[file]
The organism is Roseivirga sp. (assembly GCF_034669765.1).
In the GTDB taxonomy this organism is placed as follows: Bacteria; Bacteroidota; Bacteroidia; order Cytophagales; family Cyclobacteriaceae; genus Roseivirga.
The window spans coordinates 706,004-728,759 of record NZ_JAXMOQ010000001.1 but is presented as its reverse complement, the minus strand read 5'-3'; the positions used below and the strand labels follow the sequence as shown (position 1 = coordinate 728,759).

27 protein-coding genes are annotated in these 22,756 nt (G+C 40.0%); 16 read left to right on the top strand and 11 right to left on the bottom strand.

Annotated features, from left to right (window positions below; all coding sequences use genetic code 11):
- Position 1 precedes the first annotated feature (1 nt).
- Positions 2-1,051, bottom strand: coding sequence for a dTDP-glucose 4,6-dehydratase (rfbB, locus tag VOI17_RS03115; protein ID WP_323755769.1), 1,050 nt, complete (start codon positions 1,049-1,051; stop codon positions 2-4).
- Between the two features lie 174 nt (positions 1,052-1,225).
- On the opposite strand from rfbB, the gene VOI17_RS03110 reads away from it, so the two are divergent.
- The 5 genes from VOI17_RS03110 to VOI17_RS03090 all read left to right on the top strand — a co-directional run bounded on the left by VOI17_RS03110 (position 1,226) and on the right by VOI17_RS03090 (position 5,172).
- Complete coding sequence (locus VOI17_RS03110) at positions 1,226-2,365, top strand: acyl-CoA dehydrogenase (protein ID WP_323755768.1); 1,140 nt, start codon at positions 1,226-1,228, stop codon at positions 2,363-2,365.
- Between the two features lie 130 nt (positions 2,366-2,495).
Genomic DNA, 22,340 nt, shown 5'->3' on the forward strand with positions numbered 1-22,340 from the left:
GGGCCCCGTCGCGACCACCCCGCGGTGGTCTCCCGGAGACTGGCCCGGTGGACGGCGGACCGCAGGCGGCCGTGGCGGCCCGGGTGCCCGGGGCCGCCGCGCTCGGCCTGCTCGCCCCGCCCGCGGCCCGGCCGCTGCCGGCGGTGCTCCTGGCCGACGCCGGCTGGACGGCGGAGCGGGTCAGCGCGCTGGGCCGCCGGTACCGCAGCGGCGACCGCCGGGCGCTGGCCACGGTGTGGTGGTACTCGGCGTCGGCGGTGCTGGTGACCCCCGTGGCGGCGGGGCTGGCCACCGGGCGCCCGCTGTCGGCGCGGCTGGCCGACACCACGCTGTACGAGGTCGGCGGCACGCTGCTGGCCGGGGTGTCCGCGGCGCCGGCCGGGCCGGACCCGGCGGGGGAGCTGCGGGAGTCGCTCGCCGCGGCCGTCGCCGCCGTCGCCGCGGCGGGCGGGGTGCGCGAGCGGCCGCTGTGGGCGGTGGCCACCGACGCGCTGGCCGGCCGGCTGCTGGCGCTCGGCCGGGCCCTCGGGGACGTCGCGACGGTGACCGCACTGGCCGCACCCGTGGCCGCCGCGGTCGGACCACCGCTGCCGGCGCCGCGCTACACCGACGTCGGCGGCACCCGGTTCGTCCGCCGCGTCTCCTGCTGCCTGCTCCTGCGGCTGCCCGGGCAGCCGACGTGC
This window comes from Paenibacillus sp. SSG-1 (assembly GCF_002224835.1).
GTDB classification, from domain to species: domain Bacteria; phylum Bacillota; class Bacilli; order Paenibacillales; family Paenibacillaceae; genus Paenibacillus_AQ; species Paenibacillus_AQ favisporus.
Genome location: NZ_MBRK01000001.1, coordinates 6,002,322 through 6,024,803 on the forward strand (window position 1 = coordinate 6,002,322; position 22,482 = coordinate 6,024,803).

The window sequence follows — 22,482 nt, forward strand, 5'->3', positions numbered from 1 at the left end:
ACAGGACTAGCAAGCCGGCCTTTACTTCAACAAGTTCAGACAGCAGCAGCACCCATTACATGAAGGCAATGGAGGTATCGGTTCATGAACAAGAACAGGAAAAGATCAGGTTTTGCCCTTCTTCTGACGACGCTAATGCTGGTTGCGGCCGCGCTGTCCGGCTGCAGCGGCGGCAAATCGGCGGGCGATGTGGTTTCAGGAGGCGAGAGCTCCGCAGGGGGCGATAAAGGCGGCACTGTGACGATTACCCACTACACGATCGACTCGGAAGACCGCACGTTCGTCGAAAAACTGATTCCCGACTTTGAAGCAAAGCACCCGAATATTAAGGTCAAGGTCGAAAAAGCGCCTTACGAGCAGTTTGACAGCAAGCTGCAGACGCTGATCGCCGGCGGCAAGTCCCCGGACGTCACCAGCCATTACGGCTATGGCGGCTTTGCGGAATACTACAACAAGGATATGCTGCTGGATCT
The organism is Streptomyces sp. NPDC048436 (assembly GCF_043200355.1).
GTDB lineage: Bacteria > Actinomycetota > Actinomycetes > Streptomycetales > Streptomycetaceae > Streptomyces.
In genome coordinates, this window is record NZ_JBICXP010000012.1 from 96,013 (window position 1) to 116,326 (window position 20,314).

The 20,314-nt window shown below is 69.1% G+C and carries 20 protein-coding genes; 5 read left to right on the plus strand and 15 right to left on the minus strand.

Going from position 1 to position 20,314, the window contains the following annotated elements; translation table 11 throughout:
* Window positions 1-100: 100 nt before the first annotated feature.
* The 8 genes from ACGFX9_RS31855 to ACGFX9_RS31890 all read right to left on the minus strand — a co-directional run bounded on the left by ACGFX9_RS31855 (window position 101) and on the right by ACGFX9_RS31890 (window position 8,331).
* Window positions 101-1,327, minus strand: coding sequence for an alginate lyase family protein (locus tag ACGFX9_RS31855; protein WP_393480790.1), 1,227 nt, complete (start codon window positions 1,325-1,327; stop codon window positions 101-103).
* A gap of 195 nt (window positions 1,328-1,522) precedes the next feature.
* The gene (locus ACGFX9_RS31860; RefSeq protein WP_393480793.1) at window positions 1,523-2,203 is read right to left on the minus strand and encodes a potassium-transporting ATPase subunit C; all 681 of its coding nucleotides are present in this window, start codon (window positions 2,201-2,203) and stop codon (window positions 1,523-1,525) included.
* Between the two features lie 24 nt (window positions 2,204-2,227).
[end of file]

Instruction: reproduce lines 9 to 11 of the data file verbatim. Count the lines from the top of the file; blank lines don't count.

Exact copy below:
- On the opposite strand from rfbB, the gene VOI17_RS03110 reads away from it, so the two are divergent.
- The 5 genes from VOI17_RS03110 to VOI17_RS03090 all read left to right on the top strand — a co-directional run bounded on the left by VOI17_RS03110 (position 1,226) and on the right by VOI17_RS03090 (position 5,172).
- Complete coding sequence (locus VOI17_RS03110) at positions 1,226-2,365, top strand: acyl-CoA dehydrogenase (protein ID WP_323755768.1); 1,140 nt, start codon at positions 1,226-1,228, stop codon at positions 2,363-2,365.